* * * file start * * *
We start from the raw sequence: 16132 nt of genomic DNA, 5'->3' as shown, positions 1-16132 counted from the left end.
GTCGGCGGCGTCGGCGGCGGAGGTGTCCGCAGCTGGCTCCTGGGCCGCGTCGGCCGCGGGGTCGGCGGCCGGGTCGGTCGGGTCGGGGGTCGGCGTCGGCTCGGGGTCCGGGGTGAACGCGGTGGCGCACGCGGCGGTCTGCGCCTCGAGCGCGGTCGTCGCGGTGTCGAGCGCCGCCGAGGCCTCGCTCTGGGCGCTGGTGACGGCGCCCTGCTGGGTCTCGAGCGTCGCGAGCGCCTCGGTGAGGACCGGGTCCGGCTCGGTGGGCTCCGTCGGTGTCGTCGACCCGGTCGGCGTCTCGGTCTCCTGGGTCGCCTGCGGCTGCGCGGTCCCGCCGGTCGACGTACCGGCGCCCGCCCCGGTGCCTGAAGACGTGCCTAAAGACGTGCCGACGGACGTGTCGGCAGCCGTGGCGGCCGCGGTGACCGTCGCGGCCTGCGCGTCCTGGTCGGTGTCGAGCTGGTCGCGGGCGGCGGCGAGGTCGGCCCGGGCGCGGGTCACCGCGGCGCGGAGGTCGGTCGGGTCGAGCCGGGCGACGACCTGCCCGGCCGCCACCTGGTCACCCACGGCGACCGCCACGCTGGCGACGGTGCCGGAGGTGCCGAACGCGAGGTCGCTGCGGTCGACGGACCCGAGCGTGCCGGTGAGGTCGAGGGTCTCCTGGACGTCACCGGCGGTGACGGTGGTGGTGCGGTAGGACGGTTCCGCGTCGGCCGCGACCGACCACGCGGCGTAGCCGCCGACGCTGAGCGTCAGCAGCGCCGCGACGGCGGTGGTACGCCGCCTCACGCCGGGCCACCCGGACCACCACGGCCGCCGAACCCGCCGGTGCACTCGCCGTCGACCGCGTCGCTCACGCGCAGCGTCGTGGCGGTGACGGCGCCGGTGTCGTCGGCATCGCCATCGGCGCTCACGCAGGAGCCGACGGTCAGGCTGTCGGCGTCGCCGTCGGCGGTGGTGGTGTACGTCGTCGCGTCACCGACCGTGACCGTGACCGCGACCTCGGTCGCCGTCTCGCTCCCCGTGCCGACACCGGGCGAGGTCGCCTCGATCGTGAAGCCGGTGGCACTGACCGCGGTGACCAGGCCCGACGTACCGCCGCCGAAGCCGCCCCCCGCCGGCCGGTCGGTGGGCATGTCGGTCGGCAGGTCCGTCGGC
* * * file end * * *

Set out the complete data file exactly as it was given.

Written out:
We start from the raw sequence: 16132 nt of genomic DNA, 5'->3' as shown, positions 1-16132 counted from the left end.
GTCGGCGGCGTCGGCGGCGGAGGTGTCCGCAGCTGGCTCCTGGGCCGCGTCGGCCGCGGGGTCGGCGGCCGGGTCGGTCGGGTCGGGGGTCGGCGTCGGCTCGGGGTCCGGGGTGAACGCGGTGGCGCACGCGGCGGTCTGCGCCTCGAGCGCGGTCGTCGCGGTGTCGAGCGCCGCCGAGGCCTCGCTCTGGGCGCTGGTGACGGCGCCCTGCTGGGTCTCGAGCGTCGCGAGCGCCTCGGTGAGGACCGGGTCCGGCTCGGTGGGCTCCGTCGGTGTCGTCGACCCGGTCGGCGTCTCGGTCTCCTGGGTCGCCTGCGGCTGCGCGGTCCCGCCGGTCGACGTACCGGCGCCCGCCCCGGTGCCTGAAGACGTGCCTAAAGACGTGCCGACGGACGTGTCGGCAGCCGTGGCGGCCGCGGTGACCGTCGCGGCCTGCGCGTCCTGGTCGGTGTCGAGCTGGTCGCGGGCGGCGGCGAGGTCGGCCCGGGCGCGGGTCACCGCGGCGCGGAGGTCGGTCGGGTCGAGCCGGGCGACGACCTGCCCGGCCGCCACCTGGTCACCCACGGCGACCGCCACGCTGGCGACGGTGCCGGAGGTGCCGAACGCGAGGTCGCTGCGGTCGACGGACCCGAGCGTGCCGGTGAGGTCGAGGGTCTCCTGGACGTCACCGGCGGTGACGGTGGTGGTGCGGTAGGACGGTTCCGCGTCGGCCGCGACCGACCACGCGGCGTAGCCGCCGACGCTGAGCGTCAGCAGCGCCGCGACGGCGGTGGTACGCCGCCTCACGCCGGGCCACCCGGACCACCACGGCCGCCGAACCCGCCGGTGCACTCGCCGTCGACCGCGTCGCTCACGCGCAGCGTCGTGGCGGTGACGGCGCCGGTGTCGTCGGCATCGCCATCGGCGCTCACGCAGGAGCCGACGGTCAGGCTGTCGGCGTCGCCGTCGGCGGTGGTGGTGTACGTCGTCGCGTCACCGACCGTGACCGTGACCGCGACCTCGGTCGCCGTCTCGCTCCCCGTGCCGACACCGGGCGAGGTCGCCTCGATCGTGAAGCCGGTGGCACTGACCGCGGTGACCAGGCCCGACGTACCGCCGCCGAAGCCGCCCCCCGCCGGCCGGTCGGTGGGCATGTCGGTCGGCAGGTCCGTCGGC